This is my second post on the subject of prayer. The first dealt with our attitude and disposition toward the heavenly Father – honoring His Name,  His Kingdom, and that His’ will be done. The second part of the Lord’s model prayer focuses on man’s needs – his daily food, his need for forgiveness, and deliverance from evil – petition. This is the flow and order of the matters which Jesus teaches us to address when we pray – God’s honor first; our needs second, all to the glory of our heavenly Father.

The remainder of the prayer is a list of petitions – asking God to supply our needs. Those needs center around three things: food, forgiveness, and deliverance. Luke says, “Give us day by day our daily bread.”

While Jesus taught us that we should not be anxious about what we would eat and drink or wear, He demonstrates that it is appropriate and needful that we acknowledge that the Father is the source of the daily supply of all our needs. It should be pointed out that food and clothing are only a fraction of the needs that Jesus had in mind. We should look to Him, acknowledging and trusting that He knows what we need even before we ask, and He is able and willing that our needs be met. However, because He knows that we may be inclined to develop an attitude of self-sufficiency, He reminds us to daily ask for His supply of our material needs.

Our second area of need is a spiritual matter of forgiveness. Human beings are prone to get cross-ways with each other and become bitter, or hold grudges. The Lord would have us to be mindful of the need to maintain healthy relationships with each other. We have been forgiven and we must be forgiving of one another. Jesus said, “For if you forgive men their trespasses, your heavenly Father will also forgive you. But if you do not forgive men their trespasses, neither will your Father forgive your trespasses.” (Matthew 6:14, 15) That tends to jar us awake, does it not? It makes us aware that we must guard our horizontal relationships carefully as well as our vertical relationship with God.

The third petition is, “Lead us not into temptation.” This is a bit puzzling since we know that the Bible tells us the Lord does not tempt any man with evil. “Let no one say when he is tempted, “I am tempted by God”; for God cannot be tempted by evil, nor does He Himself tempt anyone. (James 1:13) I think this petition is better understood as an appeal to the Lord for protection in times of excessive testing from the source of all evil, the devil. He concludes the petition with, “deliver us from the evil one.” That is where the temptation to do evil lies and that is where Luke has Jesus ending the prayer. In Matthew, on the other hand, Jesus included these words, “For yours is the kingdom and the power and the glory forever. Amen.” (Matthew 6:13b)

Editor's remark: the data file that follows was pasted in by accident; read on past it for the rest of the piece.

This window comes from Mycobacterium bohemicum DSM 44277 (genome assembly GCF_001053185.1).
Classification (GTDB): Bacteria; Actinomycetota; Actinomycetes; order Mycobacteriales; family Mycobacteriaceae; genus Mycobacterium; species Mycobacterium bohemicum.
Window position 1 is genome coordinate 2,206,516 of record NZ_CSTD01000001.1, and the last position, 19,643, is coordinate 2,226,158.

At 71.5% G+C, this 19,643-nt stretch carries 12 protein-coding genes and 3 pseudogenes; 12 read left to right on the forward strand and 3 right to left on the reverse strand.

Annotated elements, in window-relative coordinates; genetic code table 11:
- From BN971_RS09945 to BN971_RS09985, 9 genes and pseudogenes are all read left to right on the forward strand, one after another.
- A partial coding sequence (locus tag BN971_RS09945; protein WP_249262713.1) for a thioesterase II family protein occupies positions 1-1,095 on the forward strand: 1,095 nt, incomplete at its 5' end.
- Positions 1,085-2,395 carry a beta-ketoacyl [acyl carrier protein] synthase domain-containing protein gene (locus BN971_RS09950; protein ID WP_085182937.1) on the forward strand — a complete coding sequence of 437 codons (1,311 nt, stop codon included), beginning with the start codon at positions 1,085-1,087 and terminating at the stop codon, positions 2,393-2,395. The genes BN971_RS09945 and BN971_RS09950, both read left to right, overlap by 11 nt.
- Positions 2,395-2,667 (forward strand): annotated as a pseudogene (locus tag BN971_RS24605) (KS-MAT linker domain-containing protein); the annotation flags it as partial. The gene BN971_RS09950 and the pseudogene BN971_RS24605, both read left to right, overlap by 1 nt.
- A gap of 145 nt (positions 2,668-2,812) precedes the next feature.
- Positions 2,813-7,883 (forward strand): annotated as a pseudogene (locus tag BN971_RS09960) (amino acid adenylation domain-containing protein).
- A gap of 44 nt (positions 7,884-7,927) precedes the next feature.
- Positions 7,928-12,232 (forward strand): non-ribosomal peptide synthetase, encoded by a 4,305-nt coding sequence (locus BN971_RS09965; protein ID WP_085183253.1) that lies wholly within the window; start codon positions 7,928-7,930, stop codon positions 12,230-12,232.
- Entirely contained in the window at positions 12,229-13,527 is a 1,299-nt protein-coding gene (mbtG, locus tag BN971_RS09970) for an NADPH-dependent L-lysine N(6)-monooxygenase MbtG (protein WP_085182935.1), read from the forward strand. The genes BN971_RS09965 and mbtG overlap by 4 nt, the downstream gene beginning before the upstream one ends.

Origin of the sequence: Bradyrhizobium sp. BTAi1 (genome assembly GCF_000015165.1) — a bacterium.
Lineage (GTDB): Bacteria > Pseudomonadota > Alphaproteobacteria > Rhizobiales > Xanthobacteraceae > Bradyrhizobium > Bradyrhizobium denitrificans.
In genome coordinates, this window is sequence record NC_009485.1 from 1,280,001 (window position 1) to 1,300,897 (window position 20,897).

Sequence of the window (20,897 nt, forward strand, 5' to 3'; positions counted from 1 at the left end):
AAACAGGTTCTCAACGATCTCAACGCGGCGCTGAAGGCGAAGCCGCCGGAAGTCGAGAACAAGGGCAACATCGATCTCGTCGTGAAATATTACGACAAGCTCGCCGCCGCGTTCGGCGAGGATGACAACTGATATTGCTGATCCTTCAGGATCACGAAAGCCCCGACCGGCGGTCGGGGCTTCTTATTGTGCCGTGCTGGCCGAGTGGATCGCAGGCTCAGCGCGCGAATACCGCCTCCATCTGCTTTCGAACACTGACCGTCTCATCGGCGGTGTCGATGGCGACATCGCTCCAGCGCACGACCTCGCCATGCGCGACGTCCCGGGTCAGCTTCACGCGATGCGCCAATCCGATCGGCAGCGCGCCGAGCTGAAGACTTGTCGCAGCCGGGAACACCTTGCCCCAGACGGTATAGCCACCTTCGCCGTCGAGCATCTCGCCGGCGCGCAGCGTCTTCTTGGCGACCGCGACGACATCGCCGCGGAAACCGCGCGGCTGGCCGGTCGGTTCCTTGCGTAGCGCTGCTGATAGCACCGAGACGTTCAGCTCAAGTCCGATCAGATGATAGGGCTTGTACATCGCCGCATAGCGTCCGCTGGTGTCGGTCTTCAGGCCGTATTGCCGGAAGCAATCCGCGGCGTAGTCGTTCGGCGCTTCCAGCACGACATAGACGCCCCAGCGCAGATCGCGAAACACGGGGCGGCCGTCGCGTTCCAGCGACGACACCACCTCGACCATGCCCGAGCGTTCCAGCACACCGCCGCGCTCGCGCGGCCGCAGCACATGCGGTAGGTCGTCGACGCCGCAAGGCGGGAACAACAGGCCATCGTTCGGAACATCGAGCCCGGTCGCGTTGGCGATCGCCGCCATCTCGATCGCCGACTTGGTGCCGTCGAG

The testings of our heavenly Father serve to build up our faith. “My brethren, count it all joy when you fall into various trials, knowing that the testing of your faith produces patience. But let patience have its perfect work, that you may be perfect and complete, lacking nothing.” (James 1:2-4) As our Father works in our lives, it is only to the end to build us up.

In summing up the Lord’s Model Prayer, we see that in the first part, He is concerned about recognition, reverence, and praise to the heavenly father. In the second part, He demonstrates that He is vitally concerned with the needs of His creatures.

He opens and closes the model prayer with reverential acknowledgments honoring the Sovereignty, as well as the providential care of the heavenly Father and, in answering our prayers – our petitions – He shows Himself worthy of all of praise, honor, and worship.

I hope you enjoyed my posts on Prayer. If you care to, please leave a comment below. Blessings!